Saturday, April 24, 2010

Poetry and Octopus

Morning in a suburb outside of Detroit.

I am not someone who writes poems, but I want to be someone who writes poems. In my head, they are beautiful. Maybe even edgy (o how my heart flutters to think I might someday be edgy!). I have staccato thoughts, truncated phrases, all artfully dropping like tree sap -- until I put pen to paper, type, or write on the eraseable board.

This morning's thoughts were all about the mathematics of relationships, an evolution of numbers that means my heart has grown, but on the board is currently a black scribble:
"I think it's time I said
hello again"
and then more scribbling and it seems I have spelled balloons ballonss.

Poetry, started this morning, shall be done all day. But then the question is: if I work all day on a poem, is that a good use of the day? If someone asked me what I did today and I said, "Oh, I washed the bed sheets and took the dogs for a walk and wrote a poem," would they give more value to my clean sheets and exercised dogs than the poem? Does it depend on the quality of the poem? What if it's a tatty poem, no good at all? Who says it's tatty?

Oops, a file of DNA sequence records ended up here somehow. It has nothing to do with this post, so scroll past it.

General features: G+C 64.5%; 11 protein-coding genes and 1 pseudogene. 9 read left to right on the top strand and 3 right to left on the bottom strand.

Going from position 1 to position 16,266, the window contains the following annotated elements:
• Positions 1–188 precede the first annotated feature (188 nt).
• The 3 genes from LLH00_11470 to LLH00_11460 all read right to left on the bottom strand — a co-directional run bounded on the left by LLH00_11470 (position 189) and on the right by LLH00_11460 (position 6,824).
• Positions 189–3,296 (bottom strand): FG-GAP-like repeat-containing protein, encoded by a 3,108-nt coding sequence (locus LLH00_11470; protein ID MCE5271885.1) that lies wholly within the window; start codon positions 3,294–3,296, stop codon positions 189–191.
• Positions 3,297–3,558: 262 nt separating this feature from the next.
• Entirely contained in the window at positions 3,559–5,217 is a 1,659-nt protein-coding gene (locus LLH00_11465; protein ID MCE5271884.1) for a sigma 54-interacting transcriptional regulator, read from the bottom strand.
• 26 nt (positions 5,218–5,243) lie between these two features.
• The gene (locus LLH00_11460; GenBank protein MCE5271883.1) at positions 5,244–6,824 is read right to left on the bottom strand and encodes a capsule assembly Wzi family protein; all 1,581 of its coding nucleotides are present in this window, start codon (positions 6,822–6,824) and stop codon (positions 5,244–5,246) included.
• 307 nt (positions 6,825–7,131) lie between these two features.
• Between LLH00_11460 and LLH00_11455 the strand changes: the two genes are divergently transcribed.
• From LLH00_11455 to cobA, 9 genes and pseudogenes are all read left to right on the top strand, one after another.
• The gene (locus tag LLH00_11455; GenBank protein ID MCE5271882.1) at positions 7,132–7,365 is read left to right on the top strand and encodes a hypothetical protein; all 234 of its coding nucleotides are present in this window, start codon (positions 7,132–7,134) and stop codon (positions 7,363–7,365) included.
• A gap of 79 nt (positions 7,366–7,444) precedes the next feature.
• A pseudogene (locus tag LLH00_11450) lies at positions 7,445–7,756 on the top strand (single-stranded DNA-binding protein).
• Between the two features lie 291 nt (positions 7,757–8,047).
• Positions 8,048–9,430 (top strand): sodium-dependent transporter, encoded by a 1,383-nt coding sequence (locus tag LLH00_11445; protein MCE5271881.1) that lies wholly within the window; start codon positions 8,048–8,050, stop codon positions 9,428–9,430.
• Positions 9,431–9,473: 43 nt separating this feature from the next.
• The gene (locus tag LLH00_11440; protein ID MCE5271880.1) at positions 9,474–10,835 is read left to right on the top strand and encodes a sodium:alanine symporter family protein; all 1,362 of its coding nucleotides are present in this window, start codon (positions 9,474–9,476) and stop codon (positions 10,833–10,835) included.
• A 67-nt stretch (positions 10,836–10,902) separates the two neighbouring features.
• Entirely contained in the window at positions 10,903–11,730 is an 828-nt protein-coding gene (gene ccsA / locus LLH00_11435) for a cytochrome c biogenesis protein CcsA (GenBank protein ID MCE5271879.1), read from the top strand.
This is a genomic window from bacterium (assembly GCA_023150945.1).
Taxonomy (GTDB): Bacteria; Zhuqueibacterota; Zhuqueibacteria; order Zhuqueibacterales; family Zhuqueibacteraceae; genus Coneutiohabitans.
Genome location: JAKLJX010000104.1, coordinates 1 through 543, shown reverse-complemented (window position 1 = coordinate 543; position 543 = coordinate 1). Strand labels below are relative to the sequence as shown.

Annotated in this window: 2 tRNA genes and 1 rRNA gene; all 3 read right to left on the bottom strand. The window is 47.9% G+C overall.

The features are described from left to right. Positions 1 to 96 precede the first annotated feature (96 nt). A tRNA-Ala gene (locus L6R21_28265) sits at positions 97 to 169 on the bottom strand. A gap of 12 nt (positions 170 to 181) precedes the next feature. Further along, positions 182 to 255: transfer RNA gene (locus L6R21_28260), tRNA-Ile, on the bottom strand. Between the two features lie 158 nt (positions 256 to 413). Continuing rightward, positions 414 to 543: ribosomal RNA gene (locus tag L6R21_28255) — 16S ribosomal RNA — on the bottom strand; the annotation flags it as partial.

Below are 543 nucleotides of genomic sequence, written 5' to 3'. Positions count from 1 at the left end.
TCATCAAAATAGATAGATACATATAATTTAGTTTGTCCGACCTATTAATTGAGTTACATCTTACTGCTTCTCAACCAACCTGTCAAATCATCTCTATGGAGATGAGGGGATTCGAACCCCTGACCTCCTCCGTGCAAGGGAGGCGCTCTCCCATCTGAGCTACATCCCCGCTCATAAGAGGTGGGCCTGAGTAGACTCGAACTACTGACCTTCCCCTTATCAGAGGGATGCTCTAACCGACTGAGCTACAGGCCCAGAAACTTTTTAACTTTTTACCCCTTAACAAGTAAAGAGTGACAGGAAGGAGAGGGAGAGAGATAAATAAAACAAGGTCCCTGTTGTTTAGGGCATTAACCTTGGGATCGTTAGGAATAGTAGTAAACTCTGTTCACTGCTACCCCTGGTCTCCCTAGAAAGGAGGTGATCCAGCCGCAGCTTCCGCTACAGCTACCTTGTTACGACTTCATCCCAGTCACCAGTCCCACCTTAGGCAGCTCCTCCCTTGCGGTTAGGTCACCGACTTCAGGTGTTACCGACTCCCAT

It's possible I'm just putting words on the board for the smell of marker.


I might also be putting words on the board to avoid editing the chapters of the story of doom. It's a massive project, and the amount of words cut is staggering. Those words must be replaced, somehow, and by words of equal value. Maybe not number, but quality, value. It's difficult work. I don't mind editing, and I think everything could use more editing, including the book I'm currently reading. But this is just... a lot. I may also be in a position of "can't see the forest for the trees."



Tentacles, eight, beak,
one. Mottled flesh, suction cups,
underwater Freud.

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